Thursday, July 28, 2011

Stubs - Hannah And Her Sisters

HANNAH AND HER SISTERS (1986) Starring: Woody Allen, Michael Caine, Mia Farrow, Carrie Fisher, Barbara Hershey, Lloyd Nolan, Maureen O’Sullivan, Daniel Stern, Max Von Sydow, Dianne Wiest. Directed by Woody Allen. Written by Woody Allen. Produced by Robert Greenhut. Run Time: 103 minutes, Color. U.S. Comedy

Like Buster Keaton, there had to be a Woody Allen film on my list. Woody Allen has been one of my favorite directors for many years and I’m very happy to see the great reception MIDNIGHT IN PARIS (2011) has received.

While he has been making movies since the mid-1960’s, not all of his films have been well-received. After making his early “funny ones”, like TAKE THE MONEY AND RUN (1969), BANANAS (1971) and perhaps the oddest adaptation: EVERY THING YOU ALWAYS WANTED TO KNOW ABOUT SEX* (*BUT WERE AFRAID TO ASK) (1972), Allen’s films started to turn a little more mature. SLEEPER (1973); LOVE AND DEATH (1975) and ANNIE HALL (1977) pointed to a maturing filmmaker. ANNIE HALL was at the time his most acclaimed movie and won the Academy Award for Best Picture.

Allen’s first clunker came the following year with INTERIORS (1978) in which he tried to emulate the Swedish director Ingmar Bergman. This was the first Allen directed film in which he did not appear. Allen came back to form with MANHATTAN (1979), a black and white feature, that was both funny and serious. And like ANNIE HALL, there were definite auto-biographical undertones as Allen’s character Isaac Davis’s relationship with Tracy (Muriel Hemingway) in many ways paralleled his own relationship with teenager Stacey Nelkin.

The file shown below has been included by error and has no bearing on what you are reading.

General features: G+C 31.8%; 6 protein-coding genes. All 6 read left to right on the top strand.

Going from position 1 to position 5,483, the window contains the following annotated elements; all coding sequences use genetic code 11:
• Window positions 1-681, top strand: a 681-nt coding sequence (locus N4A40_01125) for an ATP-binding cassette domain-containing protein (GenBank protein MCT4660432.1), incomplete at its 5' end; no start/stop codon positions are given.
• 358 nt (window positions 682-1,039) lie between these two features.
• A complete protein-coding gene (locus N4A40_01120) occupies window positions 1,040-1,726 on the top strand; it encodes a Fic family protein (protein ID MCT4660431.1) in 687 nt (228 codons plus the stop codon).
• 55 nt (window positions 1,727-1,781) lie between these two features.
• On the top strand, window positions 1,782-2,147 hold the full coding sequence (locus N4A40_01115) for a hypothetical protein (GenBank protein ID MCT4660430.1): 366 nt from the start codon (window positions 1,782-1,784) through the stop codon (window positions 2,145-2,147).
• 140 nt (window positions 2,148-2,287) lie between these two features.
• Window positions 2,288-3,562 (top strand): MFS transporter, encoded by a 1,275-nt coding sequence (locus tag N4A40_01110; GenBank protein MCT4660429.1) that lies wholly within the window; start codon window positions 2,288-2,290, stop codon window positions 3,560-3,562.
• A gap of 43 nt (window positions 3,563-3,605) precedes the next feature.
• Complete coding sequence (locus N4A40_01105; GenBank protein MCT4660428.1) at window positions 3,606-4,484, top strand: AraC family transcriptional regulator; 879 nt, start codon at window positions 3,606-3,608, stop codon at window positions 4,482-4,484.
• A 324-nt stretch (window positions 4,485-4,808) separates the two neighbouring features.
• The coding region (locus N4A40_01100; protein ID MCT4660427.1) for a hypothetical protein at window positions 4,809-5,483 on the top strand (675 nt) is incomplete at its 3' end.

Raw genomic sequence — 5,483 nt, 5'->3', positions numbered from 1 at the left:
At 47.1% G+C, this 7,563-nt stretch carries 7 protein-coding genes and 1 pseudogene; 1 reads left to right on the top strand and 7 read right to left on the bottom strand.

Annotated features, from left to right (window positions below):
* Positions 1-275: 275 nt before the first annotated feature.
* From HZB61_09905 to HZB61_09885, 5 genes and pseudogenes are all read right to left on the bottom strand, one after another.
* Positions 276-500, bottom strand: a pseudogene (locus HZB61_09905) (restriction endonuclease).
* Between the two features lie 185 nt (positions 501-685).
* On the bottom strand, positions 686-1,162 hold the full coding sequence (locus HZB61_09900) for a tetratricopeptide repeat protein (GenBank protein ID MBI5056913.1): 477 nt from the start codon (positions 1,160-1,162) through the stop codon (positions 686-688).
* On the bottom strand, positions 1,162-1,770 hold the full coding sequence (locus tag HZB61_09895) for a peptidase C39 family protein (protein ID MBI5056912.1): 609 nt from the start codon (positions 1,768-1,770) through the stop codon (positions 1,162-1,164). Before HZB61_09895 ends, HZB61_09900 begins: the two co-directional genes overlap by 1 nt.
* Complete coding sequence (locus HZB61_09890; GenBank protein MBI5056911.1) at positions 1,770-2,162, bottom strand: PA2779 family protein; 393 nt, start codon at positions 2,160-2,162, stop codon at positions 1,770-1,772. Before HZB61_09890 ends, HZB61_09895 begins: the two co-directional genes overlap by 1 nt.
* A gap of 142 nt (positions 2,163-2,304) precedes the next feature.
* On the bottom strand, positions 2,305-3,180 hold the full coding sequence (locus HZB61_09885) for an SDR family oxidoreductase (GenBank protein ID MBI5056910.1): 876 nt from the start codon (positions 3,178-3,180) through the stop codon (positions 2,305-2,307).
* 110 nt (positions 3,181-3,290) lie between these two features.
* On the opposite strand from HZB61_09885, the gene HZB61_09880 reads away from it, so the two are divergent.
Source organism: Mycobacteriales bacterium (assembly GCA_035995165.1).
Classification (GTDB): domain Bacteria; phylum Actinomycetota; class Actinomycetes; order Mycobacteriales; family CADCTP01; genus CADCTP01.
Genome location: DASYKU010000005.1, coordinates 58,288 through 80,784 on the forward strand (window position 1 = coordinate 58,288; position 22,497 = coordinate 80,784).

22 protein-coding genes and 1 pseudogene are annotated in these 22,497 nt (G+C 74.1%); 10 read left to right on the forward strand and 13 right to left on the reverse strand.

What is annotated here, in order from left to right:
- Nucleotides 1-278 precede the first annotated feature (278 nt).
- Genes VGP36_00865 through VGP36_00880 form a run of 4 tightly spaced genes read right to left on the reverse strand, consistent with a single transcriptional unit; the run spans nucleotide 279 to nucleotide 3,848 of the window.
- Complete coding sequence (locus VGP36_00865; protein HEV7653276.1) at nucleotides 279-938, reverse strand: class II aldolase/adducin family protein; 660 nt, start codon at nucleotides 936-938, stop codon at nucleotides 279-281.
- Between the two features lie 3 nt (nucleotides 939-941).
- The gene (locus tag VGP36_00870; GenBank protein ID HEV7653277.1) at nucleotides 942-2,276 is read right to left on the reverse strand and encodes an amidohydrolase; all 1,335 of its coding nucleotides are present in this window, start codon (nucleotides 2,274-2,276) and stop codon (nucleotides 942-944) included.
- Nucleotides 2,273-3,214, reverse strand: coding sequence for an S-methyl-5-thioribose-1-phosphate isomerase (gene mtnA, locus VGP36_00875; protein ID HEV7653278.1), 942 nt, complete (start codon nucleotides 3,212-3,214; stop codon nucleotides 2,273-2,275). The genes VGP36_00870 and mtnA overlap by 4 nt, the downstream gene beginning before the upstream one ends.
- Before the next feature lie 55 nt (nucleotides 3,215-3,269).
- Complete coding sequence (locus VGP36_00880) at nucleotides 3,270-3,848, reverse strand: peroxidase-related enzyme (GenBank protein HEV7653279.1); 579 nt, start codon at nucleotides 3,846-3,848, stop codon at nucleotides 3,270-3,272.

STARDUST MEMORIES (1980) was as much homage to Fellini as INTERIORS was to Bergman. In the film, Allen plays a filmmaker appearing at a weekend retrospective of his own films. When extraterrestrials land nearby, even their message to Allen is to go back to making funny films. But that return is A MIDSUMMER NIGHT’S SEX COMEDY (1982), which doesn’t quite work. ZELIG (1983) is a Woody Allen type special effects film, in which fictional Leonard Zelig (Allen) is inserted into newsreel footage with the likes of Charles Lindbergh, Charlie Chaplin, Babe Ruth and other luminaries of the 1920’s and 1930’s.

BROADWAY DANNY ROSE (1984) was supposed to be funny and does have its moments. THE PURPLE ROSE OF CAIRO (1985) shows Allen’s inventiveness as a writer and director. In this film, one character in the movie within the movie, notices a woman in the audience and falls in love with her to the point that he actually comes off the screen and into reality.